In this release of the scenario-cast, a high school principal reaches out to members of his virtual #PLN to get feedback on how he should proceed with a recent event in his school community. A few students participate in, video, and post the video of them playing the choking game. The principal is now seeking input to make the best decision possible for the students and the school community.
He wants to make sure the school addresses the following:
- Deter these types of games and other unwanted behaviors.
- A meeting with the families.
- Have the students learn from the experience.
- Have all students understand how incidents like this reflect on the school and community.
- Ready to communicate with local news outlets if the occasion arises.
- Have all students understand the potential harm that can occur from these types of games.
When faced with these scenarios, it is wise for school leaders to have a clear understanding of what their purpose for school discipline is. For me, the purpose is to help students correct unwanted behavior. If a student requires a punishment in order to modify behavior, then one will be issued. However, I know from experience that I do not always need to be punished to change my negative ways.
During the scenario-cast, this principal spoke of feeling the need to suspend for the incident. I would not judge any administrator that felt this was the correct course of action. However, if asked for input I would ask the principal:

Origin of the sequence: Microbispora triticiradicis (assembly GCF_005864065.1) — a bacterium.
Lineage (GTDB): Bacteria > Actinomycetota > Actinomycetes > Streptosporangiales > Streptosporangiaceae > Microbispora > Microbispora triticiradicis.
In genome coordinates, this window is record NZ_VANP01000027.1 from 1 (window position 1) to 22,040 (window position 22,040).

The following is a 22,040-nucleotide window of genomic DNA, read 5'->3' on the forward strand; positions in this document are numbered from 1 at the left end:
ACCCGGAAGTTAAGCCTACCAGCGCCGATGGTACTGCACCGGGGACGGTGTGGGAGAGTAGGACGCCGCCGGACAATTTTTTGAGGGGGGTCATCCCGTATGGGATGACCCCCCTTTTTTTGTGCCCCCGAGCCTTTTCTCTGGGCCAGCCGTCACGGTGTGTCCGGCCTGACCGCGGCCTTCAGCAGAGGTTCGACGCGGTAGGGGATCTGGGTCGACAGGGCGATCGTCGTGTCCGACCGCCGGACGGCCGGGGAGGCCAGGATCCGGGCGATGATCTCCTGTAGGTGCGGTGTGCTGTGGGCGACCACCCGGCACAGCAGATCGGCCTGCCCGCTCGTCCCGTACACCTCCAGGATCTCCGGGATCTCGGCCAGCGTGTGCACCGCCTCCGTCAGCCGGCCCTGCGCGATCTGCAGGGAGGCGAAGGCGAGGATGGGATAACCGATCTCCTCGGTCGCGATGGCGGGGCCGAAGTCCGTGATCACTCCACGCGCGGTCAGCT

Is suspension the most impactful way to change the behavior? Does it help the school community fully understand and repair the harm created by the instance?
In the group Voxer conversation, Jimmy Casas correctly reminded us that these situations are complex and we must have a sense of our community, school, and individual students in order to effectively lead through these events. He also shared the importance of building relationships with the entire community before unwanted behaviors manifest. Reminding me of the following tweet
A6: If we create a culture where everyone feels comfortable in their successes & failures, we embrace our vulnerability together #IAedchat
— Jimmy Casas (@casas_jimmy) September 28, 2015
Given the desire to have students correct unwanted behavior and the potential for students to die from these types of games, I would not suspend the students in this scenario. Instead I would enlist them to help educate the school and community about the dangers of the choking game. These students are probably not the only ones playing this game. Furthermore, I do not believe that suspending them alone will prevent others from continuing to participate in the game.
As an educator, I aspire for our students, staff, and community to embrace our vulnerability together. By empowering students to find a solution to a relevant problem which they find themselves in the midst of, we are not only helping them learn from it, but we are equipping them to see opportunity where only concern thrived previously.
Are you having students turn their screw-ups into PBL opportunities?
What alternatives to suspension have you tried?
Which ones have you only dreamed of?